Friday, January 17, 2014

Traveling to Various Edges and Reporting Back

I believe it was YoYo Mah who said something like "The job of the artist is to travel to the edges and report back."  I love that job description, so tonight I'm reporting back from a couple of edges to which I traveled today.

Early this morning my critique group had its monthly meeting.  This meeting is as essential as bread for me.  It takes place at the edges where ideas are slowly coalescing and shy little buds are trying to unfurl.  We listen carefully to each other and gently push to help the speaker expand on articulations and clarify for her or himself what's going on.  Some of us take notes in words and/or pictures, and when I look back at the code on the page, I remember the conversation as well as the emotional tone and the undercurrents of ideas.
 I was starting a new notebook this morning, and I generally take meeting notes starting in the back.  So these pages should be read from right to left.  Of special note is drawing #1353, made when we spied a man from the nearby fitness center parading through the parking lot carrying an enormous barbell over his head, another edgy kind of event.

After crit group I went downtown and met two friends for lunch.  As we were walking through the blustery wind, we noticed down low on the sidewalk, rising to about a foot high up against a building, a row of tiny building facades, carefully made and placed just so on slanted supports that leveled the bases of the little buildings along the hilly sidewalk.  What a fine surprise!  Nothing better than unexpected interventions where you least expect to find them.  If you're lucky enough to be walking in Asheville, check out the block between Lexington and Broadway-- more specifically between Chicken Alley and Tingle Alley-- on the side of whatever street that is that runs past the downtown Y and the Masonic Temple.  As you go uphill they will be on your right, way down low, on the edge of the buildings that cling to a narrow strip of sidewalk, right before the red light at Broadway.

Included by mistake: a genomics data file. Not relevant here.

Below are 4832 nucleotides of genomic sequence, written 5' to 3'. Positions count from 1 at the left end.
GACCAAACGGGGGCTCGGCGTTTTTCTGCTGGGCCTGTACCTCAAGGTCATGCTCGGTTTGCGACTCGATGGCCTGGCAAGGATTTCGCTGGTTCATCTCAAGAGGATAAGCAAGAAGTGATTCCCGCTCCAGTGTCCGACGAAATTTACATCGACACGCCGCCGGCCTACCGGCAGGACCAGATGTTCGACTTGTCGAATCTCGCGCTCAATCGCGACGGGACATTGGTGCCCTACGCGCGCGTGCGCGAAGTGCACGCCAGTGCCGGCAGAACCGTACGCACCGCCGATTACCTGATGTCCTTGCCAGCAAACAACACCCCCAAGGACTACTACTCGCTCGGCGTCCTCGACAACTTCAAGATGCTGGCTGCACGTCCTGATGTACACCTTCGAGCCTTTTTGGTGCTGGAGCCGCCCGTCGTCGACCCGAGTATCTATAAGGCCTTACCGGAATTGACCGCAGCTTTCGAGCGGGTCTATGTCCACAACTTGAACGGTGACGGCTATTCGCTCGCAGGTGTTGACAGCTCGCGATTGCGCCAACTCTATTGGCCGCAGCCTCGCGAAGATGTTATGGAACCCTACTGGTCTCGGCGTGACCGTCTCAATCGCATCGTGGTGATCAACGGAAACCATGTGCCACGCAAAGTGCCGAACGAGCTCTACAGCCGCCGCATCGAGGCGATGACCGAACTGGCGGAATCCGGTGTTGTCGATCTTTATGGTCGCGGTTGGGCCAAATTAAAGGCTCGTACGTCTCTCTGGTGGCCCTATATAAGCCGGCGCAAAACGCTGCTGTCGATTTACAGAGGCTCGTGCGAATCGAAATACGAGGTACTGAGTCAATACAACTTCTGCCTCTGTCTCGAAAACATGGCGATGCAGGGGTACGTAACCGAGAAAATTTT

I included the bricks of a building behind one group for scale. The other two were a few feet downhill, up against a stucco building.   These are really tiny, brightly painted, a sort of post-modern row of facades.  Absolute treasures.  Couldn't find an artist's name, but thanks, whoever did this!

1 comment:

  1. Hi Gwen, is there a way for me to email you personally? I have some questions regarding the exposed Stitch binding in your book, and some photographs, and I prefer to do it by email rather then put it in an unrelated comment on your blog... Thanks in advance...
    Catherine Lucas, England